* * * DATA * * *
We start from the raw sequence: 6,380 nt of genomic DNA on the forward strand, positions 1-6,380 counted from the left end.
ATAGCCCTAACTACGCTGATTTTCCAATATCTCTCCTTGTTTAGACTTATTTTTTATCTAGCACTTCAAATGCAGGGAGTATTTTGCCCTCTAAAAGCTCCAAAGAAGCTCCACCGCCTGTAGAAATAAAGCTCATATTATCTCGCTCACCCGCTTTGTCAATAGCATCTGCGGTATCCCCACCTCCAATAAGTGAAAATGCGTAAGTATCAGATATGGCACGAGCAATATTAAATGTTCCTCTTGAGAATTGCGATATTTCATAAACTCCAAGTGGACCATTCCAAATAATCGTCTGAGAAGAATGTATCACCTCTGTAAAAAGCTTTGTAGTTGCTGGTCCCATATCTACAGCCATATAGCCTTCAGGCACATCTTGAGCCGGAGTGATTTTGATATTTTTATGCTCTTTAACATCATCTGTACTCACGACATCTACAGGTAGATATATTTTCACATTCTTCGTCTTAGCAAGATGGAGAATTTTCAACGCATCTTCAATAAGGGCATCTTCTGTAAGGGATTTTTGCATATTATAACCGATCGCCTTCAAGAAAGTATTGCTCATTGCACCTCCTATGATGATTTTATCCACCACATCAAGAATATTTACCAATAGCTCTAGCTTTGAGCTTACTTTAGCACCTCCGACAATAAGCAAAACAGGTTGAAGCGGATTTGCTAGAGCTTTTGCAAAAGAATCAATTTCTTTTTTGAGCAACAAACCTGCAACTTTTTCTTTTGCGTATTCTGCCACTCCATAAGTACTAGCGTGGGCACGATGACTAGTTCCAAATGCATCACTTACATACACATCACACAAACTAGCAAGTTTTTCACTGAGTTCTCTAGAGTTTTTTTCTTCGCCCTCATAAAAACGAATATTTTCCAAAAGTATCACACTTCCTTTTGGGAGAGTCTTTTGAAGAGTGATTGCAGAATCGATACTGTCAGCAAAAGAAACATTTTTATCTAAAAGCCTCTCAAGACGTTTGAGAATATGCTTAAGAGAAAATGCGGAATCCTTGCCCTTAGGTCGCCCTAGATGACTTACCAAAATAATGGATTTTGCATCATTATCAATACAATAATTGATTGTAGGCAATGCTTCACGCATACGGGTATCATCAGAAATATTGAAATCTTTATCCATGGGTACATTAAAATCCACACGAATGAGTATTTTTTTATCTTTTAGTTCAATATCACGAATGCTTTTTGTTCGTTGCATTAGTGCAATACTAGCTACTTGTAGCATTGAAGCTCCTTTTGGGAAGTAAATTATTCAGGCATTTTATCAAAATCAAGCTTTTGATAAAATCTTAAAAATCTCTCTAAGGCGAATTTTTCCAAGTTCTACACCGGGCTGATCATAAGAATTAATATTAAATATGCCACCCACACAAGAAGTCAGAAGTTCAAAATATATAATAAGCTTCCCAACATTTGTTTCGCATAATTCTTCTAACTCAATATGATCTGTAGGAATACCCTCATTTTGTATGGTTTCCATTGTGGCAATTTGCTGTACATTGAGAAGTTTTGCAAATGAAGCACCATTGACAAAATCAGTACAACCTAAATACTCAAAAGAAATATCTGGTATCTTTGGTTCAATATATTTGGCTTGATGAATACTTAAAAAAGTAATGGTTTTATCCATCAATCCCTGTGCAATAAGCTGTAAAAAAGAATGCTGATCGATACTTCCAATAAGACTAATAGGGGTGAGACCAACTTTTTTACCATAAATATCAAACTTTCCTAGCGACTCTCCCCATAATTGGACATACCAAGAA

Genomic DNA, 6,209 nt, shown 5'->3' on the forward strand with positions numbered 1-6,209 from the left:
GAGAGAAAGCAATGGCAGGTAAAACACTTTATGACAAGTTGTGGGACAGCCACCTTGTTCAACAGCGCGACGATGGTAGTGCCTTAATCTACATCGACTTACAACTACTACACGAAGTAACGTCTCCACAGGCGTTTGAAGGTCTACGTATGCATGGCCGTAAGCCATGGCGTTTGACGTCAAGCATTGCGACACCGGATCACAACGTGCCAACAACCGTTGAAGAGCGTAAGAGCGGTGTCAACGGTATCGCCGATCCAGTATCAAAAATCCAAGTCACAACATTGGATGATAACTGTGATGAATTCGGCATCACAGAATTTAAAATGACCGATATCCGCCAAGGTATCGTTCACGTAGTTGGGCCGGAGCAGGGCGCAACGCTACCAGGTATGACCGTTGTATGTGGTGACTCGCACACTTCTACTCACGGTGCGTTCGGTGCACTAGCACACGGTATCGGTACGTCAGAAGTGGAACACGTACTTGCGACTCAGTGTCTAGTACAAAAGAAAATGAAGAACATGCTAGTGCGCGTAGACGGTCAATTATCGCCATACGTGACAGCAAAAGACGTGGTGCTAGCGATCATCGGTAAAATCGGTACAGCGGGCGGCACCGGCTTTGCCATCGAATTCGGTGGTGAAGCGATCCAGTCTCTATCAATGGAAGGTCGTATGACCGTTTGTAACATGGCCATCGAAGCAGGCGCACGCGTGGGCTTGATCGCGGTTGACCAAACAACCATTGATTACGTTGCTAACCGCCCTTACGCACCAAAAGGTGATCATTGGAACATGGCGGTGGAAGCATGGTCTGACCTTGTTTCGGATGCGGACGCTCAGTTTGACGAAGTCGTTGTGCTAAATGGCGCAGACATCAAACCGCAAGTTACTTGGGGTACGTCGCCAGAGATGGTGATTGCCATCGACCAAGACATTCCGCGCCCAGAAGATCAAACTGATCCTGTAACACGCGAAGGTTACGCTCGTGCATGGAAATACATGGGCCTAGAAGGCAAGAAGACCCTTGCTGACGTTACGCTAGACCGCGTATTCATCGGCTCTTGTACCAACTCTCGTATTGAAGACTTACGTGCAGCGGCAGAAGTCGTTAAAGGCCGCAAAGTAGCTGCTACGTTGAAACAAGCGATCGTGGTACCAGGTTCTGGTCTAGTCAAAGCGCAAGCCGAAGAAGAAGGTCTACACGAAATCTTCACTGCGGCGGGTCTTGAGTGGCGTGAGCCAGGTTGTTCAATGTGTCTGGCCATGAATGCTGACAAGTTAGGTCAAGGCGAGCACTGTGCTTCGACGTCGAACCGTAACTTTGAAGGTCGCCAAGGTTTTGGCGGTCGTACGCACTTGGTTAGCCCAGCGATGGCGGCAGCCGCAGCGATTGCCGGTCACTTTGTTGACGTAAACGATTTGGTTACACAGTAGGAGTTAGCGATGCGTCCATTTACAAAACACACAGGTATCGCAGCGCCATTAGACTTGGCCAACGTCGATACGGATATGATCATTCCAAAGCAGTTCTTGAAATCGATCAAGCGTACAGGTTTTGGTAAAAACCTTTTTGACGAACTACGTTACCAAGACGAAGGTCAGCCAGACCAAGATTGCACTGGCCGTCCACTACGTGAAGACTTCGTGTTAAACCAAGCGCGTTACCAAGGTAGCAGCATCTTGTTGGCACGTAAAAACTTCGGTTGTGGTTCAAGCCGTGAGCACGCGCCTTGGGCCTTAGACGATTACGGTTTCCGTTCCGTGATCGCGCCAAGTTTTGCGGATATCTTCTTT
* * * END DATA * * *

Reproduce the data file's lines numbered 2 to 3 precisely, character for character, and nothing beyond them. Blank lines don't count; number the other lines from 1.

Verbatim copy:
ATAGCCCTAACTACGCTGATTTTCCAATATCTCTCCTTGTTTAGACTTATTTTTTATCTAGCACTTCAAATGCAGGGAGTATTTTGCCCTCTAAAAGCTCCAAAGAAGCTCCACCGCCTGTAGAAATAAAGCTCATATTATCTCGCTCACCCGCTTTGTCAATAGCATCTGCGGTATCCCCACCTCCAATAAGTGAAAATGCGTAAGTATCAGATATGGCACGAGCAATATTAAATGTTCCTCTTGAGAATTGCGATATTTCATAAACTCCAAGTGGACCATTCCAAATAATCGTCTGAGAAGAATGTATCACCTCTGTAAAAAGCTTTGTAGTTGCTGGTCCCATATCTACAGCCATATAGCCTTCAGGCACATCTTGAGCCGGAGTGATTTTGATATTTTTATGCTCTTTAACATCATCTGTACTCACGACATCTACAGGTAGATATATTTTCACATTCTTCGTCTTAGCAAGATGGAGAATTTTCAACGCATCTTCAATAAGGGCATCTTCTGTAAGGGATTTTTGCATATTATAACCGATCGCCTTCAAGAAAGTATTGCTCATTGCACCTCCTATGATGATTTTATCCACCACATCAAGAATATTTACCAATAGCTCTAGCTTTGAGCTTACTTTAGCACCTCCGACAATAAGCAAAACAGGTTGAAGCGGATTTGCTAGAGCTTTTGCAAAAGAATCAATTTCTTTTTTGAGCAACAAACCTGCAACTTTTTCTTTTGCGTATTCTGCCACTCCATAAGTACTAGCGTGGGCACGATGACTAGTTCCAAATGCATCACTTACATACACATCACACAAACTAGCAAGTTTTTCACTGAGTTCTCTAGAGTTTTTTTCTTCGCCCTCATAAAAACGAATATTTTCCAAAAGTATCACACTTCCTTTTGGGAGAGTCTTTTGAAGAGTGATTGCAGAATCGATACTGTCAGCAAAAGAAACATTTTTATCTAAAAGCCTCTCAAGACGTTTGAGAATATGCTTAAGAGAAAATGCGGAATCCTTGCCCTTAGGTCGCCCTAGATGACTTACCAAAATAATGGATTTTGCATCATTATCAATACAATAATTGATTGTAGGCAATGCTTCACGCATACGGGTATCATCAGAAATATTGAAATCTTTATCCATGGGTACATTAAAATCCACACGAATGAGTATTTTTTTATCTTTTAGTTCAATATCACGAATGCTTTTTGTTCGTTGCATTAGTGCAATACTAGCTACTTGTAGCATTGAAGCTCCTTTTGGGAAGTAAATTATTCAGGCATTTTATCAAAATCAAGCTTTTGATAAAATCTTAAAAATCTCTCTAAGGCGAATTTTTCCAAGTTCTACACCGGGCTGATCATAAGAATTAATATTAAATATGCCACCCACACAAGAAGTCAGAAGTTCAAAATATATAATAAGCTTCCCAACATTTGTTTCGCATAATTCTTCTAACTCAATATGATCTGTAGGAATACCCTCATTTTGTATGGTTTCCATTGTGGCAATTTGCTGTACATTGAGAAGTTTTGCAAATGAAGCACCATTGACAAAATCAGTACAACCTAAATACTCAAAAGAAATATCTGGTATCTTTGGTTCAATATATTTGGCTTGATGAATACTTAAAAAAGTAATGGTTTTATCCATCAATCCCTGTGCAATAAGCTGTAAAAAAGAATGCTGATCGATACTTCCAATAAGACTAATAGGGGTGAGACCAACTTTTTTACCATAAATATCAAACTTTCCTAGCGACTCTCCCCATAATTGGACATACCAAGAA

Genomic DNA, 6,209 nt, shown 5'->3' on the forward strand with positions numbered 1-6,209 from the left: